Thursday, July 7, 2011

What do you mean by cloistered, semi-cloistered and active religious communities?

A cloistered order (for example, the Carmelites) cuts themselves off as much as possible from the world. Their members never or seldom leave their house. In some communities when visitors come the nun will receive them from behind a grill or heavy veil that covers her face. These orders are the strictest and hardest but because they have cut themselves off from the world they can concentrate more on God and prayer. Their life is one of manual labor and prayer.

The semi-cloistered community separates themselves partially from the world, in that their members do not go out into the world to work, but bring those in need into their houses. They will have schools or orphanages, etc. but inside their communities. Whatever apostate they have takes place inside their community with the people coming to them and leaving. An example of this type of community would be the Dominicans, the Visitations, etc.

An active religious community goes out into the world to accomplish their apostolate. Nursing sisters, religious who teach in parishes, social workers visiting the poor or caring for elderly in their own homes or in a public institution are members of active religious communities. The Sisters of Charity, the Sisters of St. Joseph, etc. are examples of this type of religious. My own community is as well.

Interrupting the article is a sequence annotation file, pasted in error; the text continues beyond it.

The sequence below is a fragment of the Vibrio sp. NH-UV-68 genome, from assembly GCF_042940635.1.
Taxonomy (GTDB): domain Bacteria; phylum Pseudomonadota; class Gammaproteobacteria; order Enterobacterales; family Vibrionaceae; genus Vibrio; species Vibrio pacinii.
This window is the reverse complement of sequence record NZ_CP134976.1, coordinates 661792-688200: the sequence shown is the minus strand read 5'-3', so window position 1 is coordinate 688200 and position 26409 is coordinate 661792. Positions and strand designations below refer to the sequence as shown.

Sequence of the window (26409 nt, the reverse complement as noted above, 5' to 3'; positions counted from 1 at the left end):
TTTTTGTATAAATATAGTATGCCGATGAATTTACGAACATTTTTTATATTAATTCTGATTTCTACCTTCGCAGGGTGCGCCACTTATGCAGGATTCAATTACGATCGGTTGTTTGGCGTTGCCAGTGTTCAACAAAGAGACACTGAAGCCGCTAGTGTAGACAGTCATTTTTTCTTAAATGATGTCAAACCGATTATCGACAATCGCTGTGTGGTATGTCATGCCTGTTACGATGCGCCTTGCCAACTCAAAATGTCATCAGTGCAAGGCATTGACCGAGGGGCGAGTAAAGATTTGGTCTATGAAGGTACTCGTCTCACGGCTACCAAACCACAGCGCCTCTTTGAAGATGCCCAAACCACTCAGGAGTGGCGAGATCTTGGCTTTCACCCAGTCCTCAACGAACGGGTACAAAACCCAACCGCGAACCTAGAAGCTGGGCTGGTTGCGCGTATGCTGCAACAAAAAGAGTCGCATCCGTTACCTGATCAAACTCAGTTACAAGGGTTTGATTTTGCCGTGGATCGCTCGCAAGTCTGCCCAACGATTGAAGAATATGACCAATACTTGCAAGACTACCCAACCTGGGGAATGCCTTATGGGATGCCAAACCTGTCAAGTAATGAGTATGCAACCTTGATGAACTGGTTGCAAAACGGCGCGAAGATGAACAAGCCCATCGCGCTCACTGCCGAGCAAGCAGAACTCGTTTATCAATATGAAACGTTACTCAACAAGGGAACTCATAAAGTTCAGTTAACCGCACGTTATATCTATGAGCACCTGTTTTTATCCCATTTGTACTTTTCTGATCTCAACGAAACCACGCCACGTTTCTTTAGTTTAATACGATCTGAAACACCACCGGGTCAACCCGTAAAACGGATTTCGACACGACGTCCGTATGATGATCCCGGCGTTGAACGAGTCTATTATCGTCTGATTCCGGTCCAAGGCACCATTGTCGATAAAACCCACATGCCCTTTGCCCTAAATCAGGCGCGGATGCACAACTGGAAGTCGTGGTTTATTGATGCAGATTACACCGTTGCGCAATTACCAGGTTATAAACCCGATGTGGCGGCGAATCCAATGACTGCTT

In the early ages of the church most all communities were monastic and therefore strictly cloistered. About the time of the protestant reformation semi-cloistered communities began because the need for education and that was something that could be done inside a religious house.

About the time of the French Revolution active communities began. St. Vincent de Paul saw the need for religious to go about and help the poor and needy. His sister, “the angels of the battlefield” cared for the wounded and dying, started hospitals, and went anywhere that they needed. Other religious orders followed each with its own apostolate: orphanages, hospitals, home visitation, education, parochial schools, social service, etc. Today the majority of religious communities are active lay religious institutes.

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